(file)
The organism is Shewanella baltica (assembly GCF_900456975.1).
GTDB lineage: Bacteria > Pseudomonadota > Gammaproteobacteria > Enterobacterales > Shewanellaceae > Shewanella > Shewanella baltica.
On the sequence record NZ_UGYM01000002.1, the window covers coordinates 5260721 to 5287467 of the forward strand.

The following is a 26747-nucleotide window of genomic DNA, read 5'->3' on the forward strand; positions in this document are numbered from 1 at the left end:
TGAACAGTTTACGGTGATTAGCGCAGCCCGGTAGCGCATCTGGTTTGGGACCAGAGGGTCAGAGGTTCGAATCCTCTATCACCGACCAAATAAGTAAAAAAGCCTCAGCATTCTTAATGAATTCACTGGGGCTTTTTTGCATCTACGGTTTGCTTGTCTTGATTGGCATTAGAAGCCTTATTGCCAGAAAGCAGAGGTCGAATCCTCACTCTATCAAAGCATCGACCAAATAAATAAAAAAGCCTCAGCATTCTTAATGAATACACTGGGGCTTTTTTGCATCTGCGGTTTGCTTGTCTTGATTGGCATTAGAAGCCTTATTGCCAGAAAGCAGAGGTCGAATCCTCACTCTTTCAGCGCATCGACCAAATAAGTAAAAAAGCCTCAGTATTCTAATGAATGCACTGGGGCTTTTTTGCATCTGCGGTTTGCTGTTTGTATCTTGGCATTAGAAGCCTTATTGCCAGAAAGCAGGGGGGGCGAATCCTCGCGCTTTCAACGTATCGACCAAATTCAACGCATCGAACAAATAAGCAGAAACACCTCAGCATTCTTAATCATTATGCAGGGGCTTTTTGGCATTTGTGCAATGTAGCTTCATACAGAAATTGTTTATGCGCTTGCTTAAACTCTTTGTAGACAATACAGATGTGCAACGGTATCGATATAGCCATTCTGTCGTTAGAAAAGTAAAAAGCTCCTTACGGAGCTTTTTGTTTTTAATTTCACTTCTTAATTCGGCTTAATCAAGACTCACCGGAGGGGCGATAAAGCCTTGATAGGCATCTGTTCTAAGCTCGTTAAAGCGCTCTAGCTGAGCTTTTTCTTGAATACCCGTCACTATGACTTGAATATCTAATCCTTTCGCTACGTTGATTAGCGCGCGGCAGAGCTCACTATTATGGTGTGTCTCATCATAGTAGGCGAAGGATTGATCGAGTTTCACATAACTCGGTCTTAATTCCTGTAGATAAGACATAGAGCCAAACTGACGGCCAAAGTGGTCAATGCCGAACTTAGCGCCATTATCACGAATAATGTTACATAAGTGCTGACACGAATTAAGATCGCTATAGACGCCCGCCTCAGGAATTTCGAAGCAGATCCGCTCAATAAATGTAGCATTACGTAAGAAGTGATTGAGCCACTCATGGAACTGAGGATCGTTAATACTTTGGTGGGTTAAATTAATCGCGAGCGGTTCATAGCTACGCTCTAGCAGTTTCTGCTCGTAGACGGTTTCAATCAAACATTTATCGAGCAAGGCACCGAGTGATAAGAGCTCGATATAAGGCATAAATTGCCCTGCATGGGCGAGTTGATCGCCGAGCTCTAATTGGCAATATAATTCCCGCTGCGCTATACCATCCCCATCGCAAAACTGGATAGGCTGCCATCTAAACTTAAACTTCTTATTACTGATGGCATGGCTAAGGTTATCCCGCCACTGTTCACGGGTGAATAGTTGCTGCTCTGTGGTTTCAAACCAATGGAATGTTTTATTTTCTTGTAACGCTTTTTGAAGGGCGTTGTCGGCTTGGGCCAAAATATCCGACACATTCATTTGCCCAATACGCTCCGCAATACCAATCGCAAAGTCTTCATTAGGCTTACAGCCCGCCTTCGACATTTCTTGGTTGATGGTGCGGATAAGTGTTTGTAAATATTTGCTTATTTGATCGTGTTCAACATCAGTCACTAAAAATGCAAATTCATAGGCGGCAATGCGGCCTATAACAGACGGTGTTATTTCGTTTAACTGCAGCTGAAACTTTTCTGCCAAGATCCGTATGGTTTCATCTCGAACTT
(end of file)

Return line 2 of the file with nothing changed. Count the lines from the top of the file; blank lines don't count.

GTDB lineage: Bacteria > Pseudomonadota > Gammaproteobacteria > Enterobacterales > Shewanellaceae > Shewanella > Shewanella baltica.